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Writing

James Patterson’s Writing Tips

Written by MasterClass

Last updated: Oct 2, 2020 • 4 min read

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James Patterson Teaches Writing

James Patterson is a bestselling author and one of the most celebrated thriller and mystery writers in the world. He holds the Guinness World Record for most #1 New York Times bestsellers—his books have topped the list a record 67 times. In addition to these distinctions, James has been awarded the Edgar Award.

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James Patterson Teaches WritingJames Patterson Teaches Writing

James teaches you how to create characters, write dialogue, and keep readers turning the page.

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A Brief Introduction to James Patterson

James Brendan Patterson was born in Newburgh, New York and currently resides in Palm Beach, Florida. James earned his undergraduate degree at Manhattan College before pursuing a Ph.D. at Vanderbilt. He left Vanderbilt early to become an advertising executive at J. Walter Thompson. His first book was The Thomas Berryman Number. Since then, James has had countless bestselling books adapted into Hollywood films and TV shows including Along Came a Spider, Women’s Murder Club, and Alex Cross. James—alongside Stephen King, Dan Brown, and R. L. Stine—is one of the most successful writers currently working. James’s books can be found online, in major bookstores and independent bookstores across the United States.

James Patterson’s 9 Writing Tips

If you’re working on a difficult piece of writing or attempting your first novel—or even just struggling with re-writing a first draft—James’s advice can help you become a better writer and deepen your appreciation for the craft of writing.

Here are some of James Patterson’s writing tips:

  1. Force yourself to write. “Do not sit there like, ‘Oh I don’t feel like it today. I don’t feel like it tomorrow.’ Feel like it! Do it!” Great writers often have set routines. Authors as varied as Kurt Vonnegut, Margaret Atwood, and Neil Gaiman all share a daily writing routine that helps them avoid writer’s block and consistently put out quality writing. A common piece of advice for young writers is to have a set period of time every day for writing. Sit down and start writing and don’t stop writing until the end of your writing block. Forcing yourself to get into the habit of daily writing will drastically improve the amount of writing you do and your confidence in your writing abilities.
  2. Expand your knowledge. “The more you know about, the more likely you are to combine things to make an idea that’s striking.” If you’re an author, spend the time researching material that will help inform your story and stylistic choices. Preparation for writing doesn’t just take place in writing classes; it can also happen in school libraries or reading rooms where you’re able to expose yourself to new voices and learn information that will be valuable for building your narrative.
  3. Have high standards for yourself. The secret to good writing is translating raw ideas into a finished product through hard work. James argues that it’s important to enter this process with confidence in yourself and believe in your abilities.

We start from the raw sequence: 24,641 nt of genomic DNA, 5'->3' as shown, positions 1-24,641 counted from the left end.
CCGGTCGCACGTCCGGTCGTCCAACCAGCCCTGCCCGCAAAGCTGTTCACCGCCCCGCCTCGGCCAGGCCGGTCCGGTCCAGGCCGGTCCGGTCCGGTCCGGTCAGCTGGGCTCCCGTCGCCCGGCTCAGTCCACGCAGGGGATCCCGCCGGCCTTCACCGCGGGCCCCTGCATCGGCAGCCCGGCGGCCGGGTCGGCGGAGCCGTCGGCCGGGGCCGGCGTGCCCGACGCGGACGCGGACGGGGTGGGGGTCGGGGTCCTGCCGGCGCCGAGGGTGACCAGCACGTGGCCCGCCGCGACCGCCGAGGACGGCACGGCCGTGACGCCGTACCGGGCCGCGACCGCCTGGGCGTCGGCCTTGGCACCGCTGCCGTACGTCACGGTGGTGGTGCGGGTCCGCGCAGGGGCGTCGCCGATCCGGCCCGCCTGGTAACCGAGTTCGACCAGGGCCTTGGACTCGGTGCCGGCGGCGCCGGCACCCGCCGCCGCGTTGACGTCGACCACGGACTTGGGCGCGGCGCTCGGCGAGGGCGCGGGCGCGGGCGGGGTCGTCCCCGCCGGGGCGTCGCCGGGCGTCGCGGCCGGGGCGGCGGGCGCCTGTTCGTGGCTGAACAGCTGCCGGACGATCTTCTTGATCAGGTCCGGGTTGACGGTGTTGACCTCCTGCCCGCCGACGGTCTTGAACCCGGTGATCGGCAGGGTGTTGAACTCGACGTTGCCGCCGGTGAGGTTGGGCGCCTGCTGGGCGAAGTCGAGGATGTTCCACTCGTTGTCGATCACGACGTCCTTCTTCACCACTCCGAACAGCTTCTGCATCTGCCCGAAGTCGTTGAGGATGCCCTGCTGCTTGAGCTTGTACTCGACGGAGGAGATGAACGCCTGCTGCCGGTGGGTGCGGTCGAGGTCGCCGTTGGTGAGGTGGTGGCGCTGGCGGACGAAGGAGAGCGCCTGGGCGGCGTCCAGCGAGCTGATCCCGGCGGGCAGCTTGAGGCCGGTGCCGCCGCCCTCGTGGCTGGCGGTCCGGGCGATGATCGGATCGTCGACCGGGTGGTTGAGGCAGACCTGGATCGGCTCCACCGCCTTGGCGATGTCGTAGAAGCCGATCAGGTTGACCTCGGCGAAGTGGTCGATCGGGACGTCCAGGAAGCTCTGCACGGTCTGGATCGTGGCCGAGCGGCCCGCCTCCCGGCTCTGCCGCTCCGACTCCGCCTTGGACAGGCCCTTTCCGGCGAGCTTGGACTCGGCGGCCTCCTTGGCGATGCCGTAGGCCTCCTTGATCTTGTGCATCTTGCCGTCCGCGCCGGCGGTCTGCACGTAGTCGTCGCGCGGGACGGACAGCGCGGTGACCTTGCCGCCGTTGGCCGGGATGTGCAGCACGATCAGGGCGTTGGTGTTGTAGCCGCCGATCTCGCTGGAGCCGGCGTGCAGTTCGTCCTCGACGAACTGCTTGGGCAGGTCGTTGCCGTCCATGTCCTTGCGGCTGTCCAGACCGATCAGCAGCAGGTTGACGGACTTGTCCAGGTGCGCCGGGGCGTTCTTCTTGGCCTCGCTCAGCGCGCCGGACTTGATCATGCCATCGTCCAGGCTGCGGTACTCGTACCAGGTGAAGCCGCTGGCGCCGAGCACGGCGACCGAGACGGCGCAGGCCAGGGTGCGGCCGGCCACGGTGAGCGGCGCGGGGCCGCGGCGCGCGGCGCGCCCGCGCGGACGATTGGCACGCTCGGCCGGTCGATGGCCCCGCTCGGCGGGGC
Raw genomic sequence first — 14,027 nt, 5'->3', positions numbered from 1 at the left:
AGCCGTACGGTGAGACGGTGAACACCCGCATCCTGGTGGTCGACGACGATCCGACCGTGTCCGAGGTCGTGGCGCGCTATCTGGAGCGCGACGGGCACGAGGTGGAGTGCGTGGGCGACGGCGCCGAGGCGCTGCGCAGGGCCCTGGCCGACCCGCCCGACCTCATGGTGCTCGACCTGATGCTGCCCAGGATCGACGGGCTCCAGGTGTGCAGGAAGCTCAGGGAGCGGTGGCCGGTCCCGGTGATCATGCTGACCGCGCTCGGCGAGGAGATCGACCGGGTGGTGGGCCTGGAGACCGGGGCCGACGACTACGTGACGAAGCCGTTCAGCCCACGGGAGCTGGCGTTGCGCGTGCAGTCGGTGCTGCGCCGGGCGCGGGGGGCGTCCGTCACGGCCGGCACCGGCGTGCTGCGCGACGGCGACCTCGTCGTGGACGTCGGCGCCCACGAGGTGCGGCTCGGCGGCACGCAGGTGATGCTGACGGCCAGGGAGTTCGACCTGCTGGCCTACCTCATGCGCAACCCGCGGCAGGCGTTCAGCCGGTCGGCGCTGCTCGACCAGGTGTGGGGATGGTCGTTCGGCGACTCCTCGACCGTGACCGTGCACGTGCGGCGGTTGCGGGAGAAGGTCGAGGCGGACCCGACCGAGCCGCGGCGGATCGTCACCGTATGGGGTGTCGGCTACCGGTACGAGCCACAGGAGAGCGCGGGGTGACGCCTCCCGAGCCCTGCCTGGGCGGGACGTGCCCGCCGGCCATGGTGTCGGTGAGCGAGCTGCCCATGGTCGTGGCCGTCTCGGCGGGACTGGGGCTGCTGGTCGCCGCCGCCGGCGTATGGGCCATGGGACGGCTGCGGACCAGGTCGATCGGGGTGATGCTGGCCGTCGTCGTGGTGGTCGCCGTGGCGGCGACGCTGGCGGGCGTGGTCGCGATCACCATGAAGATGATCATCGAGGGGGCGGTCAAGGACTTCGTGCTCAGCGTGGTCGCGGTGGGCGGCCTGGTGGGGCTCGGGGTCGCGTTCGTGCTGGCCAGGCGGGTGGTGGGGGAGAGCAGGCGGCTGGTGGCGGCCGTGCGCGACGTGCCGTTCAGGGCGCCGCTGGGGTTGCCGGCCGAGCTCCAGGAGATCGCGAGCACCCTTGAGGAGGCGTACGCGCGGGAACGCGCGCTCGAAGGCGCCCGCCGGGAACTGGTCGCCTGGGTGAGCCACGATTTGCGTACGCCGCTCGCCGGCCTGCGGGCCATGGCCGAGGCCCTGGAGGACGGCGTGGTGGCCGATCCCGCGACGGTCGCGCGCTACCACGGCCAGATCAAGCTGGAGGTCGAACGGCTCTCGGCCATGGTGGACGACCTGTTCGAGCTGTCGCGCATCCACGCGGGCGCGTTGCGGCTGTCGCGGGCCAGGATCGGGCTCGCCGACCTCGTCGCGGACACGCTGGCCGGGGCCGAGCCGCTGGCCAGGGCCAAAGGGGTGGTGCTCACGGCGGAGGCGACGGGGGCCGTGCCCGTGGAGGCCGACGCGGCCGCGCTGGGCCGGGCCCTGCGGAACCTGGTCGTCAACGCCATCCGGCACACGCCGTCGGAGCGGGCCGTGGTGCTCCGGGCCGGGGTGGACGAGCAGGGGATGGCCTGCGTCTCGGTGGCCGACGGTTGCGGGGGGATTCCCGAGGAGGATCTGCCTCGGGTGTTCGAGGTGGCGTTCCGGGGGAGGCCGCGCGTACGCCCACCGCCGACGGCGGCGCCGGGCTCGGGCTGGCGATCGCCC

4. Embrace writer’s block. “Do not torture yourself.” Even the best writers occasionally get stymied by the blank page. Just because you are stuck doesn’t mean you are a terrible writer. Take a break from a project and spend some time freewriting.
  5. Be invested. Whether you are writing a science fiction short story or non-fiction expose, part of being a good writer is caring about your work and making it personal. Great writers connect with their writing and personal investment is what elevates your work and produces the best writing.
  6. Keep things moving. “Everything you write should be moving your story forward.” When working on their own books, a good author should never stop writing material that advances the plot. This holds true whether you’re writing dialogue, first lines of a chapter or a closing scene. Everything you read should serve your plot and propel your story forward.
  7. Ensure that your ideas are interconnected. “At the end, something has you propel you into the next chapter.” As a writer, it’s your job to read books that might help inform your writing and give you insight into great writing techniques. Whether you’re reading a sci-fi novella by Ray Bradbury, a novel by Ernest Hemingway, or a piece of non-fiction by Malcolm Gladwell, you’ll find that great writers always structure their writing in a way that propels the reader forward into their next idea or plot point.
  8. Structure your stories as a series of questions and answers. “One of the biggest secrets of suspense is setting up questions that the readers must have answered.” Human beings are curious and from the first chapters on, a good suspense novel will have readers itching for answers that the writer has set up. Whether you’re working on your first novel or collaborating with co-writers on a suspense thriller, it’s your job to set up tantalizing questions that keep your audience engaged.
  9. Write for a wide audience. “If you’re going to write a bestseller, it’s got to work for a lot of people.” James says that the key to being a successful writer is to write books that appeal to a large audience. Whether you’re just starting out in your writing career or are trying to develop ideas for your next book, think about ideas you might have for compelling stories that appeal to a wide commercial audience.
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